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Abortion opponents are misleading, manipulative

Politics isn’t a matter of making friends, but rather picking which enemies you can stomach the least.

Case in point: I’ve come to detest much of the modern radical feminist lobby. Many of its members claim victimization at every turn and constant carping about “the patriarchal hegemony” is often little more than convenient cover for gratuitous male-bashing.

Despite these repugnant characteristics, the feministas have a useful role to play. They keep the anti-abortion fanatics at bay. In the grand scheme of things, it is the latter group – not the former – that is the greatest threat to individual liberty and governmental restraint.

Perhaps the greatest fraud perpetrated by abortion foes is the claim that they act in defense of life.

According to the Center for Disease Control and Prevention, there were 525 pregnancy-related deaths reported in 1999. This figure is likely to increase substantially if “pro-lifers” get their way and abortion is criminalized.

Think they give a damn about those lives lost? Think again.

Indeed, abortion opponents have not earned the right to be called “pro-life.”

True pro-lifers, such as the Dalai Lama, actor Martin Sheen and columnist Nat Hentoff, don’t merely oppose abortion, but euthanasia, war and capital punishment as well.

Inasmuch as certain abortion opponents have been known to favor one or more of these other elements, their “defense of life” argument can be deemed shallow at best, hypocritical and morally subjective at worst.

Just as opposition to abortion and pro-life are not synonymous, being pro-choice does not necessarily mean being pro-abortion.

There are many who feel that abortion – as a matter of personal opinion – is wrong, but they are not content to sanction an invasive and Draconian government ban on the procedure.

Pioneering feminist/anarchist Emma Goldman, for one, characterized the high rate of abortion as “appalling,” but she defended the right of women to have abortions nonetheless.

There is no contradiction here. Quite simply, two wrongs do not make a right.

To draw a parallel, there are plenty of people (such as the aforementioned Hentoff) who will defend free speech to the hilt, even if they disagree with what is being said, because they view censorship as a wrong in and of itself.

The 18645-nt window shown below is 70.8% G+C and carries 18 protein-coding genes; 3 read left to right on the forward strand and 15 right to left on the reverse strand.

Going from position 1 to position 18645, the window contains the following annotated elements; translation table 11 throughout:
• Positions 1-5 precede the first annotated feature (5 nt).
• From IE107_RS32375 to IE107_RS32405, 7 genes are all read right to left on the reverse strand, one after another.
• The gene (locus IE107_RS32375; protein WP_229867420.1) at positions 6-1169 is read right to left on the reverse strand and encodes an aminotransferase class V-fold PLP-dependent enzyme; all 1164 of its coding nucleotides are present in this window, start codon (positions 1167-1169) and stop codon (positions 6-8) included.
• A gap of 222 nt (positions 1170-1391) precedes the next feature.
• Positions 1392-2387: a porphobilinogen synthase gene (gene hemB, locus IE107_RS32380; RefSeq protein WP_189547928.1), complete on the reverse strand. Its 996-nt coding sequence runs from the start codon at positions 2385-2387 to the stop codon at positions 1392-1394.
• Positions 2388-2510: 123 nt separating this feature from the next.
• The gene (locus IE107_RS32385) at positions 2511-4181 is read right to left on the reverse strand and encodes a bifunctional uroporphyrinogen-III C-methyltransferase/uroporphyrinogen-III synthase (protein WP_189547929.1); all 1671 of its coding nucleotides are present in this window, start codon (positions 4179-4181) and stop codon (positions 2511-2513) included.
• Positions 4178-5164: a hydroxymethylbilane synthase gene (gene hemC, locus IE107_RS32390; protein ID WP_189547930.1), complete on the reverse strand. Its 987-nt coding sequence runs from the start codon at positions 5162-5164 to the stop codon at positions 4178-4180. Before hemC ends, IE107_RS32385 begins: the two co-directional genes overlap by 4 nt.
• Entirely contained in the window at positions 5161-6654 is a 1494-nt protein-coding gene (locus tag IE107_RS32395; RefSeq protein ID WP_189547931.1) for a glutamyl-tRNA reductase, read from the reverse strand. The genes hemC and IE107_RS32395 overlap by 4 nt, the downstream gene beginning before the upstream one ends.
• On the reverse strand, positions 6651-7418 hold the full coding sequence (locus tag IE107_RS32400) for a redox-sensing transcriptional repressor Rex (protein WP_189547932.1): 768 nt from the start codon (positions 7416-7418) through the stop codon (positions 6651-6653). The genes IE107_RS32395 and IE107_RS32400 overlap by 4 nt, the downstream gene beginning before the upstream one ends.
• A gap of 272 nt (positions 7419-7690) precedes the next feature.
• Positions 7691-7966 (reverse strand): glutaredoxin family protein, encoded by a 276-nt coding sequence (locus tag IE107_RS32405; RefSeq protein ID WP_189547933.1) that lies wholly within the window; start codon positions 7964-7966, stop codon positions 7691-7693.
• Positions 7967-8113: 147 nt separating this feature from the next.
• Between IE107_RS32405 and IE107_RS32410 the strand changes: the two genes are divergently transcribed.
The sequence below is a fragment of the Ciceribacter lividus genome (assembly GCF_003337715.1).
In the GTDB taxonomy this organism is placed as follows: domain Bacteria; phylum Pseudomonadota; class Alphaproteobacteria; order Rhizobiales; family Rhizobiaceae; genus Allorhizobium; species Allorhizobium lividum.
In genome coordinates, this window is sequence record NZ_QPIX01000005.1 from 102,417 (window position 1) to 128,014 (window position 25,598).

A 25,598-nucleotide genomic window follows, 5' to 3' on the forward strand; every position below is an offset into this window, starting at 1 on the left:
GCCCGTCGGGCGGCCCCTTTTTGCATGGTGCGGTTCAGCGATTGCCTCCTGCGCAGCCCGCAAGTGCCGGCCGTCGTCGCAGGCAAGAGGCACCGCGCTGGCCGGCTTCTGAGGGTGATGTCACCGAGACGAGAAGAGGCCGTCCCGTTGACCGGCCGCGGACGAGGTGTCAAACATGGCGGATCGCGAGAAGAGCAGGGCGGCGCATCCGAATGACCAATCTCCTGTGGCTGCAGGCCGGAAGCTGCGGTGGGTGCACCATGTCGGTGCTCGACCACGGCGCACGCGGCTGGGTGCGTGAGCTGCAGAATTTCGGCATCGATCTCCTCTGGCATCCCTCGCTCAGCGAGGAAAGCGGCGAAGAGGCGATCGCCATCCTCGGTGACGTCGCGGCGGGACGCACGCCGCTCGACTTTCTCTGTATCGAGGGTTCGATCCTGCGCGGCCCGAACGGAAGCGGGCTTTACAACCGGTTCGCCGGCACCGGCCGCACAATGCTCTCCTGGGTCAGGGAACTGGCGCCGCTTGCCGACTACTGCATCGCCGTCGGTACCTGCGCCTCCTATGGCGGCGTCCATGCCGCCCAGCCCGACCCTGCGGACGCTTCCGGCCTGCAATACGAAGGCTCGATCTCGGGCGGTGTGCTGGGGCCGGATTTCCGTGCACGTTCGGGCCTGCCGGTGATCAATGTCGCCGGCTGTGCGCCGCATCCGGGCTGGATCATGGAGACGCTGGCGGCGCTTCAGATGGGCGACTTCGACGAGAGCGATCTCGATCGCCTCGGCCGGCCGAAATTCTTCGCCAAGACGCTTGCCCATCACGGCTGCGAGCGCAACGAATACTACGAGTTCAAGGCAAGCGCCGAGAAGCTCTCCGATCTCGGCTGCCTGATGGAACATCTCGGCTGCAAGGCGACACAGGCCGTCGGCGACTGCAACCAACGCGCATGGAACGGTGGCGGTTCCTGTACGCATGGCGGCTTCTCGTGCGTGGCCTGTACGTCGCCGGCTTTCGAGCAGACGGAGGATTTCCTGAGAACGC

The same principle applies to abortion: pro-choicers may find it disagreeable, but no more disagreeable than legislation that aims to control a woman’s body.

Abortion opponents either fail to recognize or deliberately downplay this important distinction. In their warped and demented view, there are only two sides: those who oppose abortion and are hence “pro-life” and those who don’t oppose abortion and are therefore “anti-life.”

By dumbing down a complex issue and erecting a false dichotomy, they are able to impose a dubious moral imperative that favors their cause.

As we shall soon see, however, the tactics employed by the anti-abortion lobby are anything but moral and semantic oversimplification is the least of their many transgressions.

And so it was written

In a desperate attempt to elevate the validity of their argument, abortion opponents would like us all to believe that God is on their side. Appealing to a higher power is, of course, a stock rhetorical fallacy. Nevertheless, for religious folk, the “God condemns abortion” argument is a weighty one.

Unfortunately, it is also a false conclusion ill supported by either scripture or subsequent teachings. The Bible lays forth several points at which life may begin, none of which are at the point of conception. Psalm 139:13 refers to life beginning in the womb, but it does not say that life begins with pregnancy itself.

Those who believe life begins at the point of viability can feel comfortable knowing the Bible is on their side, as a viable fetus is still “in the womb” as the Psalm says.

To complicate matters further, other parts of the Bible lay down different standards for personhood. In Genesis 2:23, Adam only becomes “a living being” when God breathes life into his nostrils. Therefore, any pre-birth organism that has not yet developed nostrils cannot be considered alive.

Another standard is laid down by Leviticus 17:11, which says, “the life of the flesh is in the blood.” Ergo, until a circulatory system is developed, a being is not alive in the Judeo-Christian sense of the word.

Subsequent writings also helped establish an oft-ignored pro-choice position in religion. The Jewish belief has always been that life begins at birth and rabbinical texts have affirmed this.

Early Christian writers, such as Thomas Aquinas, St. Augustine and Pope Innocent III, believed that life began when a fetus became “animated.” This view closely corresponds to the modern concept of viability and casts serious doubt on the notion that the pro-choice position is incompatible with faith.